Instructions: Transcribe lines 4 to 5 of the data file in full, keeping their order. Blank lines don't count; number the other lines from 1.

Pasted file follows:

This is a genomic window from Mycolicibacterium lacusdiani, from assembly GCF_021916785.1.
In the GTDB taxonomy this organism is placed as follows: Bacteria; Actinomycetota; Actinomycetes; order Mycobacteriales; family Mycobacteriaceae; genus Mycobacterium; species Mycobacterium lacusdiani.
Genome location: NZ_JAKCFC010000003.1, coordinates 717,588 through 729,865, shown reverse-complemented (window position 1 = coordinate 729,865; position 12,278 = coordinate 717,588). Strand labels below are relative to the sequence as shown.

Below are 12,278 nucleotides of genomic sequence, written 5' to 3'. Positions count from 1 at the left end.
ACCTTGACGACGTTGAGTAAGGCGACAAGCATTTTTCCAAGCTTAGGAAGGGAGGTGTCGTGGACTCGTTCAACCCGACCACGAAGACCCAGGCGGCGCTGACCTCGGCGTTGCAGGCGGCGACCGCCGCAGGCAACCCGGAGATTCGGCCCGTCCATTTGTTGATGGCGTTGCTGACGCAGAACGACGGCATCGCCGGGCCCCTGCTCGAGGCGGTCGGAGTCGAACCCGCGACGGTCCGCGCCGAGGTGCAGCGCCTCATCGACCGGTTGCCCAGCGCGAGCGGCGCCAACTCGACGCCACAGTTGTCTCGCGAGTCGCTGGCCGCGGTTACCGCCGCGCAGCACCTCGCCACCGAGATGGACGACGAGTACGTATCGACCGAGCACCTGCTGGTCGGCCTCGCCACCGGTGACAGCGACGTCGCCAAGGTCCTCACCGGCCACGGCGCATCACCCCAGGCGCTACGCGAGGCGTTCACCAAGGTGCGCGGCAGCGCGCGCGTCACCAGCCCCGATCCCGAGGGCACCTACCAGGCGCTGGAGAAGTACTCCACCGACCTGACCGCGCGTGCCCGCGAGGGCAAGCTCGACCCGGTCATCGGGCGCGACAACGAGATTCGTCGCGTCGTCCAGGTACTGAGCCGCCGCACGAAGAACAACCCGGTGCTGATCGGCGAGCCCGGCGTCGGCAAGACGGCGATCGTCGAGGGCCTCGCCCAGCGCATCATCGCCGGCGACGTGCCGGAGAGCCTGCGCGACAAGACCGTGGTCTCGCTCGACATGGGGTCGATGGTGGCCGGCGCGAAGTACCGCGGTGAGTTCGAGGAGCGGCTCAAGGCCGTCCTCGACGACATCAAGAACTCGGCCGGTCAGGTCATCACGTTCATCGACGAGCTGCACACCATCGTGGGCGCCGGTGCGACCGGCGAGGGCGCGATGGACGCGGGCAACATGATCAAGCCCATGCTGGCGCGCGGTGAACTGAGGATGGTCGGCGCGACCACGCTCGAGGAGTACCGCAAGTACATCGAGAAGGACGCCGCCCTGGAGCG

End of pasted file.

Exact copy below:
Below are 12,278 nucleotides of genomic sequence, written 5' to 3'. Positions count from 1 at the left end.
ACCTTGACGACGTTGAGTAAGGCGACAAGCATTTTTCCAAGCTTAGGAAGGGAGGTGTCGTGGACTCGTTCAACCCGACCACGAAGACCCAGGCGGCGCTGACCTCGGCGTTGCAGGCGGCGACCGCCGCAGGCAACCCGGAGATTCGGCCCGTCCATTTGTTGATGGCGTTGCTGACGCAGAACGACGGCATCGCCGGGCCCCTGCTCGAGGCGGTCGGAGTCGAACCCGCGACGGTCCGCGCCGAGGTGCAGCGCCTCATCGACCGGTTGCCCAGCGCGAGCGGCGCCAACTCGACGCCACAGTTGTCTCGCGAGTCGCTGGCCGCGGTTACCGCCGCGCAGCACCTCGCCACCGAGATGGACGACGAGTACGTATCGACCGAGCACCTGCTGGTCGGCCTCGCCACCGGTGACAGCGACGTCGCCAAGGTCCTCACCGGCCACGGCGCATCACCCCAGGCGCTACGCGAGGCGTTCACCAAGGTGCGCGGCAGCGCGCGCGTCACCAGCCCCGATCCCGAGGGCACCTACCAGGCGCTGGAGAAGTACTCCACCGACCTGACCGCGCGTGCCCGCGAGGGCAAGCTCGACCCGGTCATCGGGCGCGACAACGAGATTCGTCGCGTCGTCCAGGTACTGAGCCGCCGCACGAAGAACAACCCGGTGCTGATCGGCGAGCCCGGCGTCGGCAAGACGGCGATCGTCGAGGGCCTCGCCCAGCGCATCATCGCCGGCGACGTGCCGGAGAGCCTGCGCGACAAGACCGTGGTCTCGCTCGACATGGGGTCGATGGTGGCCGGCGCGAAGTACCGCGGTGAGTTCGAGGAGCGGCTCAAGGCCGTCCTCGACGACATCAAGAACTCGGCCGGTCAGGTCATCACGTTCATCGACGAGCTGCACACCATCGTGGGCGCCGGTGCGACCGGCGAGGGCGCGATGGACGCGGGCAACATGATCAAGCCCATGCTGGCGCGCGGTGAACTGAGGATGGTCGGCGCGACCACGCTCGAGGAGTACCGCAAGTACATCGAGAAGGACGCCGCCCTGGAGCG